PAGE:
Amazon has been growing rapidly for years, but the pandemic was a significant factor in its addition of hundreds of new industrial facilities in 2020. As brick-and-mortar retailers closed during shutdowns and wary shoppers stayed home, e-commerce stepped more firmly into the fray, and today about 20% of retail purchases in the U.S. are being done online. More growth is to come for Amazon — it announced in September it intends to build 1,500 smaller-format last-mile warehouses in the near future. It has 139M SF in its global pipeline, a huge increase over its 322M SF existing portfolio, and that doesn’t include future space possibly in traditional malls. The e-commerce giant is reportedly in talks with Simon Property Group to turn some vacant department stores into distribution centers.
Though industrial is the bulk of Amazon’s real estate footprint, it’s also buying up billions of dollars of data centers around the world and announced in August it will spend $1.4B to add office space across six U.S. cities: New York, Dallas, Phoenix, San Diego, Denver and Detroit.
Amazon’s growth has come at a cost: Beyond the hit to Amazon’s bottom line from the expense of rapid expansion — it spent $9B on capital projects from April to June alone — workers at its warehouses have been accusing the company of treating its employees unfairly and jeopardizing their health during the pandemic.
Cushman & Wakefield appeared to be shopping for a buyer this year. It reportedly approached Newmark Group about a takeover but was rejected, and Bisnow heard chatter coast to coast for months that Cushman and JLL were discussing a merger. Neither firm has addressed the rumors publicly, but analysts say Cushman’s smaller size, heavy debt load and weaker financial performance compared to other brokerages could be driving it to seek a new parent company. The timing could also be opportune; weaker economic conditions often lead to a rise in M&A activity.
When the Commercial Real Estate Women Network published its benchmark study in September on wages in commercial real estate, most people expected to see improvement over the last benchmark in 2015. Quite the opposite happened. The report surveyed almost 3,000 CRE professionals across the U.S. and found women in CRE on aggregate make 34% less than men, a gap of nearly 11 percentage points wider than it was five years ago. Most of that gap came from commissions and bonuses, where women reported earning 56% less than men, while there was a 10% disparity between base salaries. Bisnow reporting found commissions are almost never standardized and instead are often negotiated within a brokerage team with little to no oversight by HR, which some brokers said can lead to unfair splits.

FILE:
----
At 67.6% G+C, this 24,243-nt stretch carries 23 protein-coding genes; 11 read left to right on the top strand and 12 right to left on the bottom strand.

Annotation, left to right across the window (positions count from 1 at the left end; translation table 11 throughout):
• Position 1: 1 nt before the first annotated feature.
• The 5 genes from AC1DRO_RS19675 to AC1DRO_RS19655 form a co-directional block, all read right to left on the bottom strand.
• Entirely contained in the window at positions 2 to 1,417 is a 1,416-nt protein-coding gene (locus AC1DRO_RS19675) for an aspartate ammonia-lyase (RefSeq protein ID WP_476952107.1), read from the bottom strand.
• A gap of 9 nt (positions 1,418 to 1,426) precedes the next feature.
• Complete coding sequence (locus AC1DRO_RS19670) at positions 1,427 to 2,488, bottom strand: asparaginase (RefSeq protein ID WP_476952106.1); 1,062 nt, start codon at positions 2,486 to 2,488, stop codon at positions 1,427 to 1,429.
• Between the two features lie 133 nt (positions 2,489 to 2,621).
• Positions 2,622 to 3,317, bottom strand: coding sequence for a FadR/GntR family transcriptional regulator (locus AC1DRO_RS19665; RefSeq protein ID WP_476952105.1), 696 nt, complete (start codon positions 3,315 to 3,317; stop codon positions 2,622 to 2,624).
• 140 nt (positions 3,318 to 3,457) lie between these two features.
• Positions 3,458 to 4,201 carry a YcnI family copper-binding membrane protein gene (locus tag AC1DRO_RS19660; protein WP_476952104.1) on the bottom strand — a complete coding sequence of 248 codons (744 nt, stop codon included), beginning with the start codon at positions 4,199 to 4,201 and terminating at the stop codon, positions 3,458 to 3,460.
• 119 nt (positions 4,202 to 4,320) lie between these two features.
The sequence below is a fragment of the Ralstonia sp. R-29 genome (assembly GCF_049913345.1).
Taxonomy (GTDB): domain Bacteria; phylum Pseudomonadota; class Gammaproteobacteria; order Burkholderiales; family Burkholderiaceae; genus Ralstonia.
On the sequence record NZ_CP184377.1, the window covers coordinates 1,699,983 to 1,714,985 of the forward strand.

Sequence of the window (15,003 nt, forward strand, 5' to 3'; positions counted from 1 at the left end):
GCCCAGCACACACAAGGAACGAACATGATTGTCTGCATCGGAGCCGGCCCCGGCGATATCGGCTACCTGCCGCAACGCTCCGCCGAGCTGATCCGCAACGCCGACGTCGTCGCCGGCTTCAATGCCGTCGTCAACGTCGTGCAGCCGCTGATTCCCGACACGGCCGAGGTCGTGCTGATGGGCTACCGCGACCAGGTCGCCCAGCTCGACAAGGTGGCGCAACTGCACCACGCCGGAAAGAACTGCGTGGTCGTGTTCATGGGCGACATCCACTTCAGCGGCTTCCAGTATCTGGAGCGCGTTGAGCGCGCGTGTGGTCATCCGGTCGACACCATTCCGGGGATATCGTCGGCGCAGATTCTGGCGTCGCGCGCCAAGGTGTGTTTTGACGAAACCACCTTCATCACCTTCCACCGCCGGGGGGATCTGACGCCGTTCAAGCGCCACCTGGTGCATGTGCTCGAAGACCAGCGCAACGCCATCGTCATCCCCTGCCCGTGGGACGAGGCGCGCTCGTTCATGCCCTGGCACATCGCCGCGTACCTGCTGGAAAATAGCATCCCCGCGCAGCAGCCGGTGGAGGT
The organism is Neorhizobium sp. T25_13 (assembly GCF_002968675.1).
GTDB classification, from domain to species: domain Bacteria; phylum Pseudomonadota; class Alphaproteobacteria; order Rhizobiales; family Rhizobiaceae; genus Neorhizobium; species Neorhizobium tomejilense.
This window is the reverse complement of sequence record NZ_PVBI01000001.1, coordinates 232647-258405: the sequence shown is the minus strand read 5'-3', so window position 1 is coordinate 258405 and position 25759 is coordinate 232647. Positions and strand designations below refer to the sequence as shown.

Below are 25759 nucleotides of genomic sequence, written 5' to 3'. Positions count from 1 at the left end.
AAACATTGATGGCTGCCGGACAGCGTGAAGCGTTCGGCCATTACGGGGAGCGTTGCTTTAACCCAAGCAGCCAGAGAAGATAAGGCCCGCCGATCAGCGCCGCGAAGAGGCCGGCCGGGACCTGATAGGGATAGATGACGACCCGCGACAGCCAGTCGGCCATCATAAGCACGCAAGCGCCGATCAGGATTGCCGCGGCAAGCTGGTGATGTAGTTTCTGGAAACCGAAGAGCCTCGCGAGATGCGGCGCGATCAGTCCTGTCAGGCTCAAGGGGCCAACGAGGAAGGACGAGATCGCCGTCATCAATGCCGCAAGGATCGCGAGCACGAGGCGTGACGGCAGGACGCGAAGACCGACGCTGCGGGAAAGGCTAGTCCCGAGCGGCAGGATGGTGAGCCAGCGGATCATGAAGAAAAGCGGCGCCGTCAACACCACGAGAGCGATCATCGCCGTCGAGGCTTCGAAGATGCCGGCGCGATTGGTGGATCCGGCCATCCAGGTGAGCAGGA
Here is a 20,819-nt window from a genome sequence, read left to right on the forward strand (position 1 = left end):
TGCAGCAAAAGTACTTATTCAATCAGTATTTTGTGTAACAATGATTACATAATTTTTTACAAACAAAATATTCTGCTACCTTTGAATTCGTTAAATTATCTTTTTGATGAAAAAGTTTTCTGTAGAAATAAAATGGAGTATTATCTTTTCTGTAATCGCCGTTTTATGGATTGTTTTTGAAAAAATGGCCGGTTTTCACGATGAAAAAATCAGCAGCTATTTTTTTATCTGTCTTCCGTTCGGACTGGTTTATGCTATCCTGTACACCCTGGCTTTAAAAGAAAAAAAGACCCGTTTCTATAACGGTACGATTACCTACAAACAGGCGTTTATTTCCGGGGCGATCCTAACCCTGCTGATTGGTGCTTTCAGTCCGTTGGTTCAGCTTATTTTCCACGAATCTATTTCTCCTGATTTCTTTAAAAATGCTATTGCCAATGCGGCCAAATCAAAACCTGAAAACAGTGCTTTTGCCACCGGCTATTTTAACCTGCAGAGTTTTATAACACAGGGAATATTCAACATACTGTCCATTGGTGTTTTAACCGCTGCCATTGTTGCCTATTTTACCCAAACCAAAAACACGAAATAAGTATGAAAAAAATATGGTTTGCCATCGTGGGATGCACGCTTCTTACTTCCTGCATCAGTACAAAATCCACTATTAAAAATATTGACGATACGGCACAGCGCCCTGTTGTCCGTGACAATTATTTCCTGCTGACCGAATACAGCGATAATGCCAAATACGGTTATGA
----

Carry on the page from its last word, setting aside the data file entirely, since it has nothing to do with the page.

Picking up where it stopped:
The CREW survey also found no change in the number of women in C-suite positions compared to 2015: 9%. The CREW report called the findings of its 2020 benchmark “a sobering picture of stagnation.”
Blackstone Group closed two massive life sciences deals in 2020 that underscore the increased appeal of the sector. It recapitalized its ownership of BioMed Realty Trust, the largest private owner of life sciences real estate in the country. The deal, announced in October, involved one of Blackstone’s funds selling BioMed to a new, permanent fund managed by Blackstone for $14.6B.
In December, Blackstone paid $3.5B through that fund to buy a 2.3M SF portfolio of lab space in Cambridge, Massachusetts, from Brookfield. The deal pushed BioMed’s portfolio to 11.3M SF and a value of $20B.
The pandemic drew attention — and venture capital — to the life sciences sector and helped accelerate deals in multiple markets. Though some capital was specifically for COVID-19 testing and vaccine research and development, activity spread far beyond that. Other major deals in the life sciences sector this year include Ventas spending $1B to buy a life sciences portfolio in South San Francisco, a JV between Tishman Speyer and Bellco Capital raising $1B to spend on U.S. life sciences properties, and life sciences-focused developer IQHQ raising $2.5B to spend in the U.S. and U.K. Many markets have insufficient life sciences space to meet this burgeoning demand, but don’t expect retrofits to solve that problem quickly — lab space has specific design requirements, and conversions are hard to pull off.